July 19, 2006
It takes a cynic of unfathomable proportions to spin the current onslaught on this nation as a way to “empower” the Lebanese government to take control of the south, as Shimon Peres did yesterday. The audacity! To terrorize the civilian population in order to make them turn on Hizballah is not only cynical and bound to fail, but criminal. In what way was Hizballah utilizing a milk factory to send rockets into Israel? How does bombing a paper mill and a pharmaceutical plant “empower” the Lebanese government? What is happening is nothing less than the destruction of Lebanon, a collective punishment of the already weak for their inability to immediately pacify a powerful political force within their borders.
There has been a lot of helicopter activity over the Mediterranean outside my window today. I’m not sure if they are U.S. helicopters involved in evacuation efforts, or if they are Israeli helicopters on a mission of destruction. The mood here is still one of sadness. It blows my mind how quickly things have changed; just a little over a week ago I was enjoying the pleasures of this recovering city, and now it is once again bleeding, while I stay close to Hamra, since there is no telling if I can make it back if I venture too far out. There is simply no way of knowing which bridges or tunnels will be bombed next. Doctors from American University Hospital are being set up with rooms in the dorms; it’s the only way to ensure that they will be able to make it to work. One of them usually has a brief drive from his home to the seaside, where he would then take the highway to Beirut. The other day as he was driving to work he passed over one of the usual bridges, and a few minutes later his mother calls and tells him to turn back because the Israelis bombed the bridge. Well, he responded, I already passed the bridge… Now it takes him three hours to travel the same distance because he has to take back roads.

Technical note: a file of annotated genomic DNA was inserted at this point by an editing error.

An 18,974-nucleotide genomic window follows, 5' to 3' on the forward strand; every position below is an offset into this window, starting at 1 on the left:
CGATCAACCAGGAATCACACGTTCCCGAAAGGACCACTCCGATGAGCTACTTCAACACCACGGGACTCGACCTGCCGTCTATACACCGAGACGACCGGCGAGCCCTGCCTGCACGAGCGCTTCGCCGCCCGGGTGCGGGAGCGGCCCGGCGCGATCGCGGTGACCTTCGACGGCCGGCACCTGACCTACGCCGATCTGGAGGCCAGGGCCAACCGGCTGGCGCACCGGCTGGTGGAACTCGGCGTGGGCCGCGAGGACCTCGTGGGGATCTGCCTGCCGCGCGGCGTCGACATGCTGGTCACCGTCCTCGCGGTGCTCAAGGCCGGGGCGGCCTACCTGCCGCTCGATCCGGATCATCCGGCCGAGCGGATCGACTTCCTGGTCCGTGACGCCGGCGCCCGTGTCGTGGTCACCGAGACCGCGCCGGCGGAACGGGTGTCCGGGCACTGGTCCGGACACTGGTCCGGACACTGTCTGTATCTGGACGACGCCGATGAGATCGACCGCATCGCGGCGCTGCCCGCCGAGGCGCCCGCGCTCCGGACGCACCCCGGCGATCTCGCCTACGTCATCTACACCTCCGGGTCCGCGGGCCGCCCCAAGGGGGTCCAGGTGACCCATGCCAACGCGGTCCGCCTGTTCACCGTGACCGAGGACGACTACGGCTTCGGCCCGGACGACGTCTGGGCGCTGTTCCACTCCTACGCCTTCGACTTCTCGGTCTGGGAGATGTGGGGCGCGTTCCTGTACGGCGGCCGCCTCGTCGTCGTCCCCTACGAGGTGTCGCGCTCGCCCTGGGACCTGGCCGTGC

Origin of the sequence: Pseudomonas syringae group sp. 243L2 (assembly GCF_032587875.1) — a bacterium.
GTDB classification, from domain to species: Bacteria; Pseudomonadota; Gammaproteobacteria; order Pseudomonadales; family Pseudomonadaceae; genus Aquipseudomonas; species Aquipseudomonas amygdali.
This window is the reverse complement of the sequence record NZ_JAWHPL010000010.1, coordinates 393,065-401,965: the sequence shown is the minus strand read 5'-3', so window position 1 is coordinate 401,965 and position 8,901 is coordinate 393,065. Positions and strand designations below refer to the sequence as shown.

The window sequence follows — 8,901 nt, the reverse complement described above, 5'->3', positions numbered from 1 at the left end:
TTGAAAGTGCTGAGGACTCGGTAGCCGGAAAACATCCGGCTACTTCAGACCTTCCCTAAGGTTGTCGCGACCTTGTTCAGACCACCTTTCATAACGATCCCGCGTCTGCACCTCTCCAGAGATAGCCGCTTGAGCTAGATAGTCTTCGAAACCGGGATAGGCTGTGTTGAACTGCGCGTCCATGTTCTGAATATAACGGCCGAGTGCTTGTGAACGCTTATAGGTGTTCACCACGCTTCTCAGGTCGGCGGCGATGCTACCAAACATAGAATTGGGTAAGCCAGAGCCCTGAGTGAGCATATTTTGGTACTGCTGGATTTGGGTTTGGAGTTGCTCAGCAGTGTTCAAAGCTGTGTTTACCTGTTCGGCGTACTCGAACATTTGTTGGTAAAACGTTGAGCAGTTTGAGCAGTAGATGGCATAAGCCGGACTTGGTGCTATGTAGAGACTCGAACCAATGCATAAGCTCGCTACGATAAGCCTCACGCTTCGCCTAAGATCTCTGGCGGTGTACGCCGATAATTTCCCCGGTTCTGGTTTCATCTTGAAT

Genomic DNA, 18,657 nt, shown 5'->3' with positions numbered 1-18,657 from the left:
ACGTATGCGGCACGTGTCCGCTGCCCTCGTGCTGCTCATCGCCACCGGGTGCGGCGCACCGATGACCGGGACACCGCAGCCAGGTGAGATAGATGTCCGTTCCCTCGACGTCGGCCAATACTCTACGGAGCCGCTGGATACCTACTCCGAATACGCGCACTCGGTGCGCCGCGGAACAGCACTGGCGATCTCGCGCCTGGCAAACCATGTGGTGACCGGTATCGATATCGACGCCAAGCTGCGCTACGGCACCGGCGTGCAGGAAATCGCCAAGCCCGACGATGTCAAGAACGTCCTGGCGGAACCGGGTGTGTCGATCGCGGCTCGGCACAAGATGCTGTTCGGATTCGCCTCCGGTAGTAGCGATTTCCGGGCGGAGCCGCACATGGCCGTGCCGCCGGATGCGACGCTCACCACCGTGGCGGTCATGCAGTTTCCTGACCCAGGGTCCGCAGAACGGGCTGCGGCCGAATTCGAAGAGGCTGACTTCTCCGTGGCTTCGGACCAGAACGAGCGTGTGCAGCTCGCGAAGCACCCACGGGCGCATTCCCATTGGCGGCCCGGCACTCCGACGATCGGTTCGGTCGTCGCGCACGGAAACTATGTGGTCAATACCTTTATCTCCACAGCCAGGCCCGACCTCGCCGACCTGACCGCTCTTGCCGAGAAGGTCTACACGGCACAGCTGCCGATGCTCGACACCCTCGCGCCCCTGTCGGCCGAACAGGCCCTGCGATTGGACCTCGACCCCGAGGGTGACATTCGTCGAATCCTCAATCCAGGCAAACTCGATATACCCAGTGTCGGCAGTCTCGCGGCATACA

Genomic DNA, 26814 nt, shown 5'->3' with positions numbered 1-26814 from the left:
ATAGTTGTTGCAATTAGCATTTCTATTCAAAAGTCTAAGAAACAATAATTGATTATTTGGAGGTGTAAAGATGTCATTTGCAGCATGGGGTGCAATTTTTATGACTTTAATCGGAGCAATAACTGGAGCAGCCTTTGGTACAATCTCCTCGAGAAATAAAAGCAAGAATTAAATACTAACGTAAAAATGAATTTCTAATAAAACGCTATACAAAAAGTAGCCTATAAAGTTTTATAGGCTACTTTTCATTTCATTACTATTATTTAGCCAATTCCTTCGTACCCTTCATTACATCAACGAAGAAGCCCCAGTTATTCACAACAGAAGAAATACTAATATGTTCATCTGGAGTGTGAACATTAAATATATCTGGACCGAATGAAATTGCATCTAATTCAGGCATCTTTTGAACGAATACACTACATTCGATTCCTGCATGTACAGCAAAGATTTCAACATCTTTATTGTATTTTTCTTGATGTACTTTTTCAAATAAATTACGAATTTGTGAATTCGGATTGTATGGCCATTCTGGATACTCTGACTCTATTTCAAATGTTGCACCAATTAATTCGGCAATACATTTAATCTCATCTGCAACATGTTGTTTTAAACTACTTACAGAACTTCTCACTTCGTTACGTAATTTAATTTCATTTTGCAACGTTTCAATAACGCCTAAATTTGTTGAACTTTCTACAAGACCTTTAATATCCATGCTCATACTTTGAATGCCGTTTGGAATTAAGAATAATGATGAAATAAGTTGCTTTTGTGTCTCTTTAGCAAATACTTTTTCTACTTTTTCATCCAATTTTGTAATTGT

I’m seeing fewer and fewer westerners, and if I didn’t have a previous connection to this place and felt pretty much at home here, I’d probably feel left behind. Although, I know that’s not true, as I understand it, not that many have been able to evacuate yet. I know that my former roommate, who is a British citizen, is still waiting for a call just like I am. I have already elaborated elsewhere on my ambivalence when it comes to the evacuation, and I will not go into it again, but my previous position still stands.
Fortunately, I have people close to me here and I feel close to this place. It strikes me as ironic that I would end up living a war in the same dormitory I stayed in my first semester here, several years ago when I first got acquainted with Lebanon. Those were the happiest of days, and these are the saddest of days. For the time being, I pass the time through following the news, walking through the streets of Hamra (where very few stores are open), and watching DVDs. For some inexplicable reason, I bought a documentary on DVD entitled “Beirut under Siege: 1982.” I don’t know if I really want to see that right now, it’s the kind of thing you want to watch when you can say: “Look how far we’ve come since then.” Right now…well, we haven’t come very far.